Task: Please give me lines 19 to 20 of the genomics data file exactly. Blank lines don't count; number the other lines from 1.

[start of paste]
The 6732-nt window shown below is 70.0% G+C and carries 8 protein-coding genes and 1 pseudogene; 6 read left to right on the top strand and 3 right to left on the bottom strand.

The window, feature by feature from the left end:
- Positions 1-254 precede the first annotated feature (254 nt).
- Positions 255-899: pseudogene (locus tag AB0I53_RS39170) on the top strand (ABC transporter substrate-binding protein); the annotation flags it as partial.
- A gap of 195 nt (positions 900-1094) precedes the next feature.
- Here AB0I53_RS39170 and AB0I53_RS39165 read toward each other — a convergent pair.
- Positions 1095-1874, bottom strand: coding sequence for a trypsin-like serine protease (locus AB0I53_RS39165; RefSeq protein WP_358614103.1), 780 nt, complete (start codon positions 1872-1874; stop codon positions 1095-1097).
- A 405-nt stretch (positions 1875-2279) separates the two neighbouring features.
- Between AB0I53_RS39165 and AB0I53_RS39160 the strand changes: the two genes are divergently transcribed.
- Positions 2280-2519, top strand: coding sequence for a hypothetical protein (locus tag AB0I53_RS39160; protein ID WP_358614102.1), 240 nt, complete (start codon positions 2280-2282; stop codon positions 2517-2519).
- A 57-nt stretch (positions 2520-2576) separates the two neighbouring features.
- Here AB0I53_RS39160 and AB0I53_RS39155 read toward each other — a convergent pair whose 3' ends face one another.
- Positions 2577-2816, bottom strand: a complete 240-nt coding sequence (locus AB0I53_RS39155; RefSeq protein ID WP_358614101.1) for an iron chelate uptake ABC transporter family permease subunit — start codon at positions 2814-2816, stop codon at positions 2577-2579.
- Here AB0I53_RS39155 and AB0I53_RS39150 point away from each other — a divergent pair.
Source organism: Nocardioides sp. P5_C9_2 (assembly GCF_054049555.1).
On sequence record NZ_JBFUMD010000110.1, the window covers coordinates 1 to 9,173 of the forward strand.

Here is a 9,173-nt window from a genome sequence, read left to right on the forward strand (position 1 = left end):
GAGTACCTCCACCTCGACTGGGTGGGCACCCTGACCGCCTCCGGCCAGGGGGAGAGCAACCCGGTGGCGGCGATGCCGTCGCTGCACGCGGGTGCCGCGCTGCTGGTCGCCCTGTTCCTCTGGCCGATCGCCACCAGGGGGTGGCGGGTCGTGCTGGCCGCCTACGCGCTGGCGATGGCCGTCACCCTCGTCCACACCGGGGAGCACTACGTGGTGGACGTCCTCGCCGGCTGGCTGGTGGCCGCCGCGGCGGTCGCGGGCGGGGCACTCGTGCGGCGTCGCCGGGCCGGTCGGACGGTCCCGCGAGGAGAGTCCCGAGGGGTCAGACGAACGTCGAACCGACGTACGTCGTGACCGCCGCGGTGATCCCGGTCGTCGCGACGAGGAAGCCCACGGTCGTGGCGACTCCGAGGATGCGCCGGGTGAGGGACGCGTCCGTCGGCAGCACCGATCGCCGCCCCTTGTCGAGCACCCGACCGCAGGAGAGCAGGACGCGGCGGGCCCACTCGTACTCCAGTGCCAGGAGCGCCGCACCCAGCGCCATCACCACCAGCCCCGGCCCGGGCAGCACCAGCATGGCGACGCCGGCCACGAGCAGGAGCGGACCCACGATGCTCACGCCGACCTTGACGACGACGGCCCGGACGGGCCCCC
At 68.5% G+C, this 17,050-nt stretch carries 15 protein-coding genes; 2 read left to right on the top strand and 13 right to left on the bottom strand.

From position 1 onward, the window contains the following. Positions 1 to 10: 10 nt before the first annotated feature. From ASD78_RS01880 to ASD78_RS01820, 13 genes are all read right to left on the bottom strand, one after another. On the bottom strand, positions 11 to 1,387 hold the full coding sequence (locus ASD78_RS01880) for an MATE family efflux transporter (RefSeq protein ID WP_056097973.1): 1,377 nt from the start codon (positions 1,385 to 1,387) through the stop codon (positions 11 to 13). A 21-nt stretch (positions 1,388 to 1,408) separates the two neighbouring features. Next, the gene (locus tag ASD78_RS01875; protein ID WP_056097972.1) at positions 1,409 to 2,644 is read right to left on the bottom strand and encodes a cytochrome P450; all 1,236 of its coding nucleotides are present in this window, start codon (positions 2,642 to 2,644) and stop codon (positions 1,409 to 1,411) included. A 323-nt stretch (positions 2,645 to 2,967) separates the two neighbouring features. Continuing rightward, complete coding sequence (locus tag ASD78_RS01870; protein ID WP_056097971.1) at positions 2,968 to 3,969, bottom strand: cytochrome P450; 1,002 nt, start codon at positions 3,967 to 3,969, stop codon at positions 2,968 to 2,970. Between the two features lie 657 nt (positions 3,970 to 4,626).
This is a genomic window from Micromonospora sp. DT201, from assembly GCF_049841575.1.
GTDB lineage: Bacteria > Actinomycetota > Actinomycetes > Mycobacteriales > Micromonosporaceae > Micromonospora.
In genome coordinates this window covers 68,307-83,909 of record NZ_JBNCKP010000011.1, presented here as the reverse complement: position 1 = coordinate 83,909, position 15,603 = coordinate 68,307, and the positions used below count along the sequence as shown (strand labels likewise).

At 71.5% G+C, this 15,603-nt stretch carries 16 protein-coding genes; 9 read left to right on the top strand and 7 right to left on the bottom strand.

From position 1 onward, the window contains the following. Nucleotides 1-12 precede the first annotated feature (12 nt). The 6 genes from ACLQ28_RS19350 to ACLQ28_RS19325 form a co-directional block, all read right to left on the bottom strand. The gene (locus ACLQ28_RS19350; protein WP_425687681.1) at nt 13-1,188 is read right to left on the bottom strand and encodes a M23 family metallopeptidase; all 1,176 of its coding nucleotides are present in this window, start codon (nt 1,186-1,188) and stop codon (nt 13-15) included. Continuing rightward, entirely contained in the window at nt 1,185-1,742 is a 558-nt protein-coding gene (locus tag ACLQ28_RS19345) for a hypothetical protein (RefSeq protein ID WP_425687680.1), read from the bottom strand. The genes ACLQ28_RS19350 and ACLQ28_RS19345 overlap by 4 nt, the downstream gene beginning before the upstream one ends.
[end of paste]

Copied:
At 68.5% G+C, this 17,050-nt stretch carries 15 protein-coding genes; 2 read left to right on the top strand and 13 right to left on the bottom strand.

From position 1 onward, the window contains the following. Positions 1 to 10: 10 nt before the first annotated feature. From ASD78_RS01880 to ASD78_RS01820, 13 genes are all read right to left on the bottom strand, one after another. On the bottom strand, positions 11 to 1,387 hold the full coding sequence (locus ASD78_RS01880) for an MATE family efflux transporter (RefSeq protein ID WP_056097973.1): 1,377 nt from the start codon (positions 1,385 to 1,387) through the stop codon (positions 11 to 13). A 21-nt stretch (positions 1,388 to 1,408) separates the two neighbouring features. Next, the gene (locus tag ASD78_RS01875; protein ID WP_056097972.1) at positions 1,409 to 2,644 is read right to left on the bottom strand and encodes a cytochrome P450; all 1,236 of its coding nucleotides are present in this window, start codon (positions 2,642 to 2,644) and stop codon (positions 1,409 to 1,411) included. A 323-nt stretch (positions 2,645 to 2,967) separates the two neighbouring features. Continuing rightward, complete coding sequence (locus tag ASD78_RS01870; protein ID WP_056097971.1) at positions 2,968 to 3,969, bottom strand: cytochrome P450; 1,002 nt, start codon at positions 3,967 to 3,969, stop codon at positions 2,968 to 2,970. Between the two features lie 657 nt (positions 3,970 to 4,626).